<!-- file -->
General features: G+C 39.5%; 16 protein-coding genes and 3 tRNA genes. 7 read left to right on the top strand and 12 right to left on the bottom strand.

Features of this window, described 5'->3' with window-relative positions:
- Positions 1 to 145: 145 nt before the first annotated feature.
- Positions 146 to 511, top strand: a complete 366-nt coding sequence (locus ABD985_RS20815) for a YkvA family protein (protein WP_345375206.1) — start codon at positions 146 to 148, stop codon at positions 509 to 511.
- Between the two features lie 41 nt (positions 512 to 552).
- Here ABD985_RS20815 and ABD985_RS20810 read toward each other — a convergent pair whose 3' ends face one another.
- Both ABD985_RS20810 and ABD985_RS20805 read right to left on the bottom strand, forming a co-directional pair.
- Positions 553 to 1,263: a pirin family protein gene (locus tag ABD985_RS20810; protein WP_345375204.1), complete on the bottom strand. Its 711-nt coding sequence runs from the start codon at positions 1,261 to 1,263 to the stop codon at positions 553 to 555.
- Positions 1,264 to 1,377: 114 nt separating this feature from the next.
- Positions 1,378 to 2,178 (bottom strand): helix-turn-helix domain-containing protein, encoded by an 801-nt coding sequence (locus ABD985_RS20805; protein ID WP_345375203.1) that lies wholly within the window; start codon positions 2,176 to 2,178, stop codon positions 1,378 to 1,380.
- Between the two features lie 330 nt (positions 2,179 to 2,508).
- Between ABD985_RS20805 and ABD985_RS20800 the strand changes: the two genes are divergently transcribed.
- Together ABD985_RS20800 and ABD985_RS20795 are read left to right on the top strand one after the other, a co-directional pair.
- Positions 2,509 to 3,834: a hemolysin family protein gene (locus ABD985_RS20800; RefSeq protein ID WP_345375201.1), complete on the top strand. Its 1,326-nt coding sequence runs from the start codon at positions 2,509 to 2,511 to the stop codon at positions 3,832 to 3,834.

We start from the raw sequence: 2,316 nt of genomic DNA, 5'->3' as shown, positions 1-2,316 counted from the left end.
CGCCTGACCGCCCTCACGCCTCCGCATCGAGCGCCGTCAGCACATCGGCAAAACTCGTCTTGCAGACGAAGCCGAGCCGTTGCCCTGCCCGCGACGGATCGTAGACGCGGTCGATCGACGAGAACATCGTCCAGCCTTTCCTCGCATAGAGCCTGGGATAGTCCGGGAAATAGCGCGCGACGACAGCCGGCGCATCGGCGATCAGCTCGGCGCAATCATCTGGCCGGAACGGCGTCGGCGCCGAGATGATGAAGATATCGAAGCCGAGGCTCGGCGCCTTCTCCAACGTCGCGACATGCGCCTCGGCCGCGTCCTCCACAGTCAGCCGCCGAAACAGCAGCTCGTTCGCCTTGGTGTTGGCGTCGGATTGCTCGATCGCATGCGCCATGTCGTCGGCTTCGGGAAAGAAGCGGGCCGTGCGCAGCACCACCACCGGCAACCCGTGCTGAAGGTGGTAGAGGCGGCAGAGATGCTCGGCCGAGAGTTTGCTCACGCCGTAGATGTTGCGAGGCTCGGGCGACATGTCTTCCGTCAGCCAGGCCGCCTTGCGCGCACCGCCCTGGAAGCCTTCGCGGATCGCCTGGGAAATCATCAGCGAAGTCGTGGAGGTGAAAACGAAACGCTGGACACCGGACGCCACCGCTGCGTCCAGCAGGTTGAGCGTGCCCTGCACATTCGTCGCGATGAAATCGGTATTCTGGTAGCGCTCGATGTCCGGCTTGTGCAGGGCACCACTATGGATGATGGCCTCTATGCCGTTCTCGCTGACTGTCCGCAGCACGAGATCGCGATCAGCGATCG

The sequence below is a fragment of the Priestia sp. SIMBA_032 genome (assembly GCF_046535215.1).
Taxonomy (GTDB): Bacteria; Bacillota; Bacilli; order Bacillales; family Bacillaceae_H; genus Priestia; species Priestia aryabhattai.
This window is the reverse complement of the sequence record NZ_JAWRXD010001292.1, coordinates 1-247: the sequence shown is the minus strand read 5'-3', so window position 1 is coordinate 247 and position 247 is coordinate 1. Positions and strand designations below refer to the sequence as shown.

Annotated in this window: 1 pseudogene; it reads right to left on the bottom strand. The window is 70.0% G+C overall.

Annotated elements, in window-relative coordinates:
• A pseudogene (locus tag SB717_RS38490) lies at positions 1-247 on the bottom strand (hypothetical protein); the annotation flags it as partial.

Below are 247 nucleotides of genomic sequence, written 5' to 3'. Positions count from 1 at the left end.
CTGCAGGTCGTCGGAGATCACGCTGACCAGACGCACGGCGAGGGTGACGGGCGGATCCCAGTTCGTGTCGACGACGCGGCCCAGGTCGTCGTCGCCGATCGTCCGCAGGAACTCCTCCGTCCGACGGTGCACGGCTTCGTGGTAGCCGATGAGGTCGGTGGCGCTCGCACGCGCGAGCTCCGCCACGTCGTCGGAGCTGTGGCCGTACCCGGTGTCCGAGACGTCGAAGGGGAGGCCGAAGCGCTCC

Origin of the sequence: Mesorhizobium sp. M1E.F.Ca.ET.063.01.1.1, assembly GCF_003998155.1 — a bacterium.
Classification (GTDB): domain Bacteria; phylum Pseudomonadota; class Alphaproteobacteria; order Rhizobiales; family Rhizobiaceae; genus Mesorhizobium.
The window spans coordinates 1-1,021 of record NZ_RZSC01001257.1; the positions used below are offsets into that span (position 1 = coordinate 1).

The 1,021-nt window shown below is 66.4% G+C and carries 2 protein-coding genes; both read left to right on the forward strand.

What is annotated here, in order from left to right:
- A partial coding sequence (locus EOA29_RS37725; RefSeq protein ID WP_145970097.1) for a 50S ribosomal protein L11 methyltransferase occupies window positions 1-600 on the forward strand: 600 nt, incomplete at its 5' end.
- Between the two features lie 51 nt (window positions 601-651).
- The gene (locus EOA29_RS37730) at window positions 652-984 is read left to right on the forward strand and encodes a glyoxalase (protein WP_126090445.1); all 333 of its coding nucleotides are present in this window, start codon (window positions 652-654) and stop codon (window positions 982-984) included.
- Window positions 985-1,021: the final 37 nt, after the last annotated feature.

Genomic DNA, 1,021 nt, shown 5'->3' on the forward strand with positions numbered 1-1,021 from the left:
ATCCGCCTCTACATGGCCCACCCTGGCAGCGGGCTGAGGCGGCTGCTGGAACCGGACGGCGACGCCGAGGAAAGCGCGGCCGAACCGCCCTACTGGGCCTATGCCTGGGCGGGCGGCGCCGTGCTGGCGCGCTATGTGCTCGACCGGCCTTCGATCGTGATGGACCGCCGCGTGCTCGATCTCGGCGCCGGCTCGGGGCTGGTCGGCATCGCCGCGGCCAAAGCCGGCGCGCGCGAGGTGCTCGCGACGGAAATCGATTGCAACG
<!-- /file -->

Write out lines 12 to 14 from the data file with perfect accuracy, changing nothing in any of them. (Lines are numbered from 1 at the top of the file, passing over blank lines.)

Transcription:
- Between ABD985_RS20805 and ABD985_RS20800 the strand changes: the two genes are divergently transcribed.
- Together ABD985_RS20800 and ABD985_RS20795 are read left to right on the top strand one after the other, a co-directional pair.
- Positions 2,509 to 3,834: a hemolysin family protein gene (locus ABD985_RS20800; RefSeq protein ID WP_345375201.1), complete on the top strand. Its 1,326-nt coding sequence runs from the start codon at positions 2,509 to 2,511 to the stop codon at positions 3,832 to 3,834.